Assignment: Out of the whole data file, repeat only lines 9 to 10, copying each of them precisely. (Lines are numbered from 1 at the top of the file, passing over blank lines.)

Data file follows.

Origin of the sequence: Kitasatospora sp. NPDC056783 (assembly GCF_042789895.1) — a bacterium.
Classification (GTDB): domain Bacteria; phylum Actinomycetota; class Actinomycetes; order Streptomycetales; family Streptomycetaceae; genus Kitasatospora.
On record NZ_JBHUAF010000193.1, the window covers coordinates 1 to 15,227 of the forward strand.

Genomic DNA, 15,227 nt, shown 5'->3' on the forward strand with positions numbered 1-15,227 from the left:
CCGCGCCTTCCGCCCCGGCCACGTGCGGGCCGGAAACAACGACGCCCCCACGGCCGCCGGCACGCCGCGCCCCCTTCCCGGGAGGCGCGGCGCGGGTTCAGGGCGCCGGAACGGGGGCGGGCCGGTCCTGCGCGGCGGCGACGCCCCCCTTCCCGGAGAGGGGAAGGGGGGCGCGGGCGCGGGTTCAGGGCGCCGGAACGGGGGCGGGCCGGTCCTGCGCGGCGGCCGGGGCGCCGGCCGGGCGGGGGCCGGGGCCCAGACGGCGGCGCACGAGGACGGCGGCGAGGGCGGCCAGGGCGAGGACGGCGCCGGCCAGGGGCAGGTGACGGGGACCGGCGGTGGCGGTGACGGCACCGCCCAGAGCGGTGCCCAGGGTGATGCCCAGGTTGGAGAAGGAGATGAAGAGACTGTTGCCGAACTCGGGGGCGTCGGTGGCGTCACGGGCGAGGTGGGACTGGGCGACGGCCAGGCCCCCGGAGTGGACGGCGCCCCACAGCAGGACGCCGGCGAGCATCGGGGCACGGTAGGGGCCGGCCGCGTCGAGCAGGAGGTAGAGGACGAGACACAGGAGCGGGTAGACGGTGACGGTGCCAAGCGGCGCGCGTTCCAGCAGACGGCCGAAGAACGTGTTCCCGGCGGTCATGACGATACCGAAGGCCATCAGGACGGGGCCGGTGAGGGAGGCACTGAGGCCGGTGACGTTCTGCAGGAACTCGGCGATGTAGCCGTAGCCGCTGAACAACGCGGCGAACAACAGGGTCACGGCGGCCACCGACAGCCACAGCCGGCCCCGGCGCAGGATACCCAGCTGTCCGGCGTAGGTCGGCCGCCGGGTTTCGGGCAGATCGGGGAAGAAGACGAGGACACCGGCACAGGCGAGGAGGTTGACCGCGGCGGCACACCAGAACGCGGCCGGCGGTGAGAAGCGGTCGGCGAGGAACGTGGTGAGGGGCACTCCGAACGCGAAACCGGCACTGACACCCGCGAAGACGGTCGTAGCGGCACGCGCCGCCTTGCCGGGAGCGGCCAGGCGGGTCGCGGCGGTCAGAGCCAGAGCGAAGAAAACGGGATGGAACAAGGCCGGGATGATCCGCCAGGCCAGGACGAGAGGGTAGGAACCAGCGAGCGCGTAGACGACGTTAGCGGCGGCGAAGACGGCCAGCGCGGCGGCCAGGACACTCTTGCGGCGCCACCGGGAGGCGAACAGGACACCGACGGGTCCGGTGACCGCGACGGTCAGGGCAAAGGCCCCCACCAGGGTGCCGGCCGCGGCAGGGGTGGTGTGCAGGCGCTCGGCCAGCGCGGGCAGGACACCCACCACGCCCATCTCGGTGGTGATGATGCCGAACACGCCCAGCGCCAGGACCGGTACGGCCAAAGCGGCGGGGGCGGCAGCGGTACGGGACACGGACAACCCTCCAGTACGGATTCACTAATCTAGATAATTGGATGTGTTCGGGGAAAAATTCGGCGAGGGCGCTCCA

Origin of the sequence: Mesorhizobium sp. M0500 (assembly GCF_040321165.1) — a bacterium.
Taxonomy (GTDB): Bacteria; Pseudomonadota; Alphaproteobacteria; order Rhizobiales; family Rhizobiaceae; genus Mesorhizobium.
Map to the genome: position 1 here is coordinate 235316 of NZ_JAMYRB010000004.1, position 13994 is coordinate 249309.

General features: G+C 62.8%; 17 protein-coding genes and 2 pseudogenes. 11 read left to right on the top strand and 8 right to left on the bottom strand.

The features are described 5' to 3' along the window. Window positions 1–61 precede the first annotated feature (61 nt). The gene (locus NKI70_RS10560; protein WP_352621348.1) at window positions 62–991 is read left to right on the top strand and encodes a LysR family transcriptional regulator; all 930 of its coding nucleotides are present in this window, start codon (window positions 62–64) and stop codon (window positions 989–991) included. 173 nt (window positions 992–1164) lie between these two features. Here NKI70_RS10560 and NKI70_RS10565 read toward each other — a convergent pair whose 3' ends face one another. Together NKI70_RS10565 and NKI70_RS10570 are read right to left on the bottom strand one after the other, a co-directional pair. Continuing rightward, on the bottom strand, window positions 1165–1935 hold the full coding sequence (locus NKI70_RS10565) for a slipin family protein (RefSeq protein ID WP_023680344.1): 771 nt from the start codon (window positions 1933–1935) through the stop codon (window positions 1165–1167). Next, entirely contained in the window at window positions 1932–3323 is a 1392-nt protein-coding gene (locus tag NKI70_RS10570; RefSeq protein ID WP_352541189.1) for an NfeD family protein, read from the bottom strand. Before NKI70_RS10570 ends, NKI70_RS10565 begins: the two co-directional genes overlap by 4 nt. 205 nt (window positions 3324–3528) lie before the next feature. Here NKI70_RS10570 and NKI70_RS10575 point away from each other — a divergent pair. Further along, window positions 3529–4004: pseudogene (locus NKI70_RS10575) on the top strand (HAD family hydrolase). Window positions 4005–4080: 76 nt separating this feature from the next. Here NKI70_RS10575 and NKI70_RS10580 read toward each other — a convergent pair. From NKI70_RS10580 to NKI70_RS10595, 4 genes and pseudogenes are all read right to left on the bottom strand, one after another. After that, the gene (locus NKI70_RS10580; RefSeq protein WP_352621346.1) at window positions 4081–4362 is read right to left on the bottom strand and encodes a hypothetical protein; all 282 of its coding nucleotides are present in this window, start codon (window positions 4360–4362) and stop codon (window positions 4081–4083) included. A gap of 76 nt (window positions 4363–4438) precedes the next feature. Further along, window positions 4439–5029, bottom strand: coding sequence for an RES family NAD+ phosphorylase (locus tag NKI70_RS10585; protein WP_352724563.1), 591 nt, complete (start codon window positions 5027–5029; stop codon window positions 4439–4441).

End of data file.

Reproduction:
General features: G+C 62.8%; 17 protein-coding genes and 2 pseudogenes. 11 read left to right on the top strand and 8 right to left on the bottom strand.

The features are described 5' to 3' along the window. Window positions 1–61 precede the first annotated feature (61 nt). The gene (locus NKI70_RS10560; protein WP_352621348.1) at window positions 62–991 is read left to right on the top strand and encodes a LysR family transcriptional regulator; all 930 of its coding nucleotides are present in this window, start codon (window positions 62–64) and stop codon (window positions 989–991) included. 173 nt (window positions 992–1164) lie between these two features. Here NKI70_RS10560 and NKI70_RS10565 read toward each other — a convergent pair whose 3' ends face one another. Together NKI70_RS10565 and NKI70_RS10570 are read right to left on the bottom strand one after the other, a co-directional pair. Continuing rightward, on the bottom strand, window positions 1165–1935 hold the full coding sequence (locus NKI70_RS10565) for a slipin family protein (RefSeq protein ID WP_023680344.1): 771 nt from the start codon (window positions 1933–1935) through the stop codon (window positions 1165–1167). Next, entirely contained in the window at window positions 1932–3323 is a 1392-nt protein-coding gene (locus tag NKI70_RS10570; RefSeq protein ID WP_352541189.1) for an NfeD family protein, read from the bottom strand. Before NKI70_RS10570 ends, NKI70_RS10565 begins: the two co-directional genes overlap by 4 nt. 205 nt (window positions 3324–3528) lie before the next feature. Here NKI70_RS10570 and NKI70_RS10575 point away from each other — a divergent pair. Further along, window positions 3529–4004: pseudogene (locus NKI70_RS10575) on the top strand (HAD family hydrolase). Window positions 4005–4080: 76 nt separating this feature from the next. Here NKI70_RS10575 and NKI70_RS10580 read toward each other — a convergent pair. From NKI70_RS10580 to NKI70_RS10595, 4 genes and pseudogenes are all read right to left on the bottom strand, one after another. After that, the gene (locus NKI70_RS10580; RefSeq protein WP_352621346.1) at window positions 4081–4362 is read right to left on the bottom strand and encodes a hypothetical protein; all 282 of its coding nucleotides are present in this window, start codon (window positions 4360–4362) and stop codon (window positions 4081–4083) included. A gap of 76 nt (window positions 4363–4438) precedes the next feature. Further along, window positions 4439–5029, bottom strand: coding sequence for an RES family NAD+ phosphorylase (locus tag NKI70_RS10585; protein WP_352724563.1), 591 nt, complete (start codon window positions 5027–5029; stop codon window positions 4439–4441).